Quote from Gay & Katie Hendricks:
…we aren’t responsibility for creating all the bad things that happen to us. But we can claim responsibility for the bad things that happen and learn a lot about ourselves by doing so. It all depends on whether you think of responsibility as something you are or as something you do. For us, the onlyuseful way of thinking about responsibility is as something we do. We use an operational definition of responsibility, not a theoretical one: Responsibility is an action you take, not a quality that can be assigned. A judge and jury can assign responsibility to a criminal for an act, but that criminal’s life will not begin to change until he or she makes a conscious choice to take responsibility…
The key point is this: There is tremendous healing power in taking responsibility for something right now in the present, but no healing value in looking back to the past to blame yourself or anyone else.
As long as you think that the cause of your problem is “out there”—as long as you think that anyone or anything is responsible for your suffering—the situation is hopeless. It means that you are forever in the role of victim, that you’re suffering in paradise.
Do your own thinking independently. Be the chess player, not the chess piece.
The choice to experience life as a genuinely powerful person librates a huge amount of creative energy, and most people are unwilling to enjoy that amount of energy.
If you think education is expensive, try ignorance.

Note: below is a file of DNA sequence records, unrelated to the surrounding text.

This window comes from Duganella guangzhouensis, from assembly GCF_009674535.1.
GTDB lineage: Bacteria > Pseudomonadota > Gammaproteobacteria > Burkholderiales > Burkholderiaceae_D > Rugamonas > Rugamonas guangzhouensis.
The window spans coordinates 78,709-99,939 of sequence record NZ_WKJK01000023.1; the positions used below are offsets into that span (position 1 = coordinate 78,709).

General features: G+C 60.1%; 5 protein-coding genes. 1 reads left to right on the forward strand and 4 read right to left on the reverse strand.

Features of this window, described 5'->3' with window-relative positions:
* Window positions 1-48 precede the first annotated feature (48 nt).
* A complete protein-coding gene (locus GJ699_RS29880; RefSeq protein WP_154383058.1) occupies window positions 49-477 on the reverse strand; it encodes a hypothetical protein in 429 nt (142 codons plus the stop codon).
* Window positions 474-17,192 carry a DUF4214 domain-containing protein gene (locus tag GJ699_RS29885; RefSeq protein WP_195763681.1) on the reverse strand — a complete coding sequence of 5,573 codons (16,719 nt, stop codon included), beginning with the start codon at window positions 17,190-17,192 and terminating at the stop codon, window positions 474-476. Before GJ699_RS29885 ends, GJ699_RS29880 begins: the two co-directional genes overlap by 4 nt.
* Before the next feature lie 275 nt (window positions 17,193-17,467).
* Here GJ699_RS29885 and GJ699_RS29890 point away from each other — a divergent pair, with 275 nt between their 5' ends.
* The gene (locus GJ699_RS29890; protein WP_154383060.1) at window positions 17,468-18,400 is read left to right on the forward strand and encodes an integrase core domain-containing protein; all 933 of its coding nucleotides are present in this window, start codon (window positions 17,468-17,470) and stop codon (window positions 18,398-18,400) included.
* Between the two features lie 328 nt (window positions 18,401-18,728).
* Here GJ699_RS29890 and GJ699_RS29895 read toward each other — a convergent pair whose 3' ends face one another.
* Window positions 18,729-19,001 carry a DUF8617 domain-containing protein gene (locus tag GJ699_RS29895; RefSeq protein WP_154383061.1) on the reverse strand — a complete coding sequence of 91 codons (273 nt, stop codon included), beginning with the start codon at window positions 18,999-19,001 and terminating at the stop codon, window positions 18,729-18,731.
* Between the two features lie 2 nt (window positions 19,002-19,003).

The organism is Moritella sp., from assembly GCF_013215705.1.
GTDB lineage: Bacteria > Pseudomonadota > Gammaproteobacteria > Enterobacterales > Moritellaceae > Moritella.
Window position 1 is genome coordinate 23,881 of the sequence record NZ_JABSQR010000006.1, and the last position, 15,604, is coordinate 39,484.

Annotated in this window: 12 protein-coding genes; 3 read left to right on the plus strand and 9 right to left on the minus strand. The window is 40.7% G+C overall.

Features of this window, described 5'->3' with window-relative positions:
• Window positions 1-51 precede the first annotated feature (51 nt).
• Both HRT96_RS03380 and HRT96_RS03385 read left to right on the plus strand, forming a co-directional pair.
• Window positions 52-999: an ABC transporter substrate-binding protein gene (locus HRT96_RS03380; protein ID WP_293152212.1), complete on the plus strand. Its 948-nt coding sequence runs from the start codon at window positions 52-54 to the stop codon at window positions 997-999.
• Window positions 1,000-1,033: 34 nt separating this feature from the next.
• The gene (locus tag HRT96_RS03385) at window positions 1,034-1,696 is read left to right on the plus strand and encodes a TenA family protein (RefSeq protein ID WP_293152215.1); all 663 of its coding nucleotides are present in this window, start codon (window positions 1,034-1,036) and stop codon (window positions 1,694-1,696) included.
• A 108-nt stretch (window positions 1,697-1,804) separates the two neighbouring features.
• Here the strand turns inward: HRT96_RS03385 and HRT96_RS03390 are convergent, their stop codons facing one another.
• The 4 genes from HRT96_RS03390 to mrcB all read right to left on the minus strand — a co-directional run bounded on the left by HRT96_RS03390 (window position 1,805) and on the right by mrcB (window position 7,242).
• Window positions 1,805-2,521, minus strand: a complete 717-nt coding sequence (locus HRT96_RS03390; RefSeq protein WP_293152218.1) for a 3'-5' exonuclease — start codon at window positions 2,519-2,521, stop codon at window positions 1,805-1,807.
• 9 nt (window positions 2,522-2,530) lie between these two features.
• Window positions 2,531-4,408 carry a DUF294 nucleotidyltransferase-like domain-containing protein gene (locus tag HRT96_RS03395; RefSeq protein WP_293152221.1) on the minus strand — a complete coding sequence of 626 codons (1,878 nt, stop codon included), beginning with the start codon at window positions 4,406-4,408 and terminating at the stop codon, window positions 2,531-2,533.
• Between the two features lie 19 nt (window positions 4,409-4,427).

If you really want to break from the pack, you have to risk being perceived to be as eccentric as these people. You have to think exception-ally—a LOT!
It is the act of forgiveness that opens up the only possible way to think creatively about the future at all.
We must dare to think 'unthinkable' thoughts. We must learn to explore all the options and possibilities that confront us in a complex and rapidly changing world. We must learn to welcome and not to fear the voices of dissent. We must dare to think about 'unthinkable things' because when things become unthinkable, thinking stops and action becomes mindless.
In your training, do not be in a hurry, for it takes a minimum of ten years to master the basics and advance to the first rung. Never think of yourself as an all-knowing, perfected master; you must continue to train daily with your friends and students and progress together in the Art of Peace.
What we think or what we know or what we believe is, in the end, of little consequence. The only consequence is what we do.
Whatever you habitually think yourself to be, that you are. You must form, now, a greater and better habit; you must form a conception of yourself as a being of limitless power, and habitually think that you are that being. It is the habitual, not the periodical thought that decides your destiny.
Slow down and remember this: Most things make no difference. Being busy is a form of mental laziness—lazy thinking and indiscriminate action.